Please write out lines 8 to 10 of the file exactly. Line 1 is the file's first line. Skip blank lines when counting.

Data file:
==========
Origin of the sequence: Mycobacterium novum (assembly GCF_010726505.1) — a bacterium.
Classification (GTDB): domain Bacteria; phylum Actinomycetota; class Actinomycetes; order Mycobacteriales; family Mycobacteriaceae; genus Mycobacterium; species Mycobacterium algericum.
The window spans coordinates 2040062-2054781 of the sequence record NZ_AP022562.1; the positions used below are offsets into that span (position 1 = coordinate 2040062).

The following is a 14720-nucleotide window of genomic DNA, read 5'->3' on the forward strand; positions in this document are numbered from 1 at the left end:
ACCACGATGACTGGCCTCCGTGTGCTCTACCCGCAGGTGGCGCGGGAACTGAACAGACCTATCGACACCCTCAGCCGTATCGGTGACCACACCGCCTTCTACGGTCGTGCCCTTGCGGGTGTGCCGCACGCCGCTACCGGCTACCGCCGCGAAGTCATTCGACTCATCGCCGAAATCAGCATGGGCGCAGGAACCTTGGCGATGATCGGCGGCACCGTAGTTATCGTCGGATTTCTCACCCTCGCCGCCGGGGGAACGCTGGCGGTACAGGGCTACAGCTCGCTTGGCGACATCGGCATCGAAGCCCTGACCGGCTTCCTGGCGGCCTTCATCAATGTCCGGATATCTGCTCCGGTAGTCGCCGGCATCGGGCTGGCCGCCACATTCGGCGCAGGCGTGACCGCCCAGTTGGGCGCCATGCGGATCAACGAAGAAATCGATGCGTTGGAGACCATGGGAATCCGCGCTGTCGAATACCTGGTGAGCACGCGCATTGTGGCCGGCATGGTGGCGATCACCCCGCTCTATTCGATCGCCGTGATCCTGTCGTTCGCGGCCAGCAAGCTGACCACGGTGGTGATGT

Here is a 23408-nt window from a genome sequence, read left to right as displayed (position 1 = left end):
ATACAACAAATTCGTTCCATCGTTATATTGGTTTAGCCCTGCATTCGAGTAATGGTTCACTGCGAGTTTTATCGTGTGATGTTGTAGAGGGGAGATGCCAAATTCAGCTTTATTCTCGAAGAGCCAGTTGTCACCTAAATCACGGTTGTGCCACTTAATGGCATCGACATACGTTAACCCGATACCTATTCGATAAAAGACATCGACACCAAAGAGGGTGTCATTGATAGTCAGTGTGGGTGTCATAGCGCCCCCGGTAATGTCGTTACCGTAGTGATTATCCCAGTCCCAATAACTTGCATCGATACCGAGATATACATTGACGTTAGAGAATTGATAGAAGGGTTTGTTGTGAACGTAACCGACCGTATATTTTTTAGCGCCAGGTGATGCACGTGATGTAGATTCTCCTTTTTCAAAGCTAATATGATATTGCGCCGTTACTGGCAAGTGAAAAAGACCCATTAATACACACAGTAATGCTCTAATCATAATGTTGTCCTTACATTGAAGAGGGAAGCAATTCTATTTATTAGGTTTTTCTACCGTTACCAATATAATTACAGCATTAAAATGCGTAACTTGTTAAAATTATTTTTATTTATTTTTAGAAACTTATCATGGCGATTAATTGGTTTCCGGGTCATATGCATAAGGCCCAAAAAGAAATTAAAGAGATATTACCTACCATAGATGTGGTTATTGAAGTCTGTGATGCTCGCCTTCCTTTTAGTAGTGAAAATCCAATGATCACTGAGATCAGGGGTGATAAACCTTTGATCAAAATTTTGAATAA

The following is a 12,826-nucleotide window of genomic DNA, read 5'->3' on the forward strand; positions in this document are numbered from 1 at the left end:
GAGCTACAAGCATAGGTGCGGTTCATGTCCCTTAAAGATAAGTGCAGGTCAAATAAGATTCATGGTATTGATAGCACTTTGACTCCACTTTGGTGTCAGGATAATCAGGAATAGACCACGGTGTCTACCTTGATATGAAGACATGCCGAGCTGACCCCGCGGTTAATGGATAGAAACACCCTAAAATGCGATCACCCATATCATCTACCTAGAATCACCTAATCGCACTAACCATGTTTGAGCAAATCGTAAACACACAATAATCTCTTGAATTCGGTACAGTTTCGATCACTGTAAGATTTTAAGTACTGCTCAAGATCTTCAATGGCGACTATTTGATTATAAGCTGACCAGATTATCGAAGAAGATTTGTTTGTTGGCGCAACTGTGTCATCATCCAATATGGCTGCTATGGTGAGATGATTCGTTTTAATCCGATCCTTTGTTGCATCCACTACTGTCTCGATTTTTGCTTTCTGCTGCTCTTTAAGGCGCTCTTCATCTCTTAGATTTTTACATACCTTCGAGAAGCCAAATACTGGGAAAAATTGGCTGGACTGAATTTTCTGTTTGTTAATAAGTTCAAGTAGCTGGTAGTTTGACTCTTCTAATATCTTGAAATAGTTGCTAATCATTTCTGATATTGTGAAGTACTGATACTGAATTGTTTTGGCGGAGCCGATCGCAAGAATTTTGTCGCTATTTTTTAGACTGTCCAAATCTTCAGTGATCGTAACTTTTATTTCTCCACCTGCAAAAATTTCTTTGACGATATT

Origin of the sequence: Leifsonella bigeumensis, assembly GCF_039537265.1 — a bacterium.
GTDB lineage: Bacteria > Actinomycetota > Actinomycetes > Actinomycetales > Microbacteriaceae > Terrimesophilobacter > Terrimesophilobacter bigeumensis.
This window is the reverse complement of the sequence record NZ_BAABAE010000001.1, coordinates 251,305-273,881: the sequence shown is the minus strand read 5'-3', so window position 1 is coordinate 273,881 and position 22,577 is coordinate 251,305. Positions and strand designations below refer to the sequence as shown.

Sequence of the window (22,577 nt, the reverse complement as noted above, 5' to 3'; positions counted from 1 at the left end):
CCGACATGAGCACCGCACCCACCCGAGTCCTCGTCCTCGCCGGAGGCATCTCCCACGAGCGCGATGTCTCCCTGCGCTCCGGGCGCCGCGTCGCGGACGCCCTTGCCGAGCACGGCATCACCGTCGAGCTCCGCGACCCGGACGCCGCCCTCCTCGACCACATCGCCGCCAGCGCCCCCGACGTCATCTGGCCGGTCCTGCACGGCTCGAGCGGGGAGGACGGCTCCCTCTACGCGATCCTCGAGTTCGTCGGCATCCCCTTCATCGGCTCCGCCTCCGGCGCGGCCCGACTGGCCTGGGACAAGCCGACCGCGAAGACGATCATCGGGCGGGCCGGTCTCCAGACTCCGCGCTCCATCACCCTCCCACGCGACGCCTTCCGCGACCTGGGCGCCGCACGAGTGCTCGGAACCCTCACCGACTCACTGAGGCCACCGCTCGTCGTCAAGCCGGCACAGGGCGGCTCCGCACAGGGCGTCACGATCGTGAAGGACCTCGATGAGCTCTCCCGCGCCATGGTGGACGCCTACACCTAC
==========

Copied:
The following is a 12,826-nucleotide window of genomic DNA, read 5'->3' on the forward strand; positions in this document are numbered from 1 at the left end:
GAGCTACAAGCATAGGTGCGGTTCATGTCCCTTAAAGATAAGTGCAGGTCAAATAAGATTCATGGTATTGATAGCACTTTGACTCCACTTTGGTGTCAGGATAATCAGGAATAGACCACGGTGTCTACCTTGATATGAAGACATGCCGAGCTGACCCCGCGGTTAATGGATAGAAACACCCTAAAATGCGATCACCCATATCATCTACCTAGAATCACCTAATCGCACTAACCATGTTTGAGCAAATCGTAAACACACAATAATCTCTTGAATTCGGTACAGTTTCGATCACTGTAAGATTTTAAGTACTGCTCAAGATCTTCAATGGCGACTATTTGATTATAAGCTGACCAGATTATCGAAGAAGATTTGTTTGTTGGCGCAACTGTGTCATCATCCAATATGGCTGCTATGGTGAGATGATTCGTTTTAATCCGATCCTTTGTTGCATCCACTACTGTCTCGATTTTTGCTTTCTGCTGCTCTTTAAGGCGCTCTTCATCTCTTAGATTTTTACATACCTTCGAGAAGCCAAATACTGGGAAAAATTGGCTGGACTGAATTTTCTGTTTGTTAATAAGTTCAAGTAGCTGGTAGTTTGACTCTTCTAATATCTTGAAATAGTTGCTAATCATTTCTGATATTGTGAAGTACTGATACTGAATTGTTTTGGCGGAGCCGATCGCAAGAATTTTGTCGCTATTTTTTAGACTGTCCAAATCTTCAGTGATCGTAACTTTTATTTCTCCACCTGCAAAAATTTCTTTGACGATATT

Origin of the sequence: Leifsonella bigeumensis, assembly GCF_039537265.1 — a bacterium.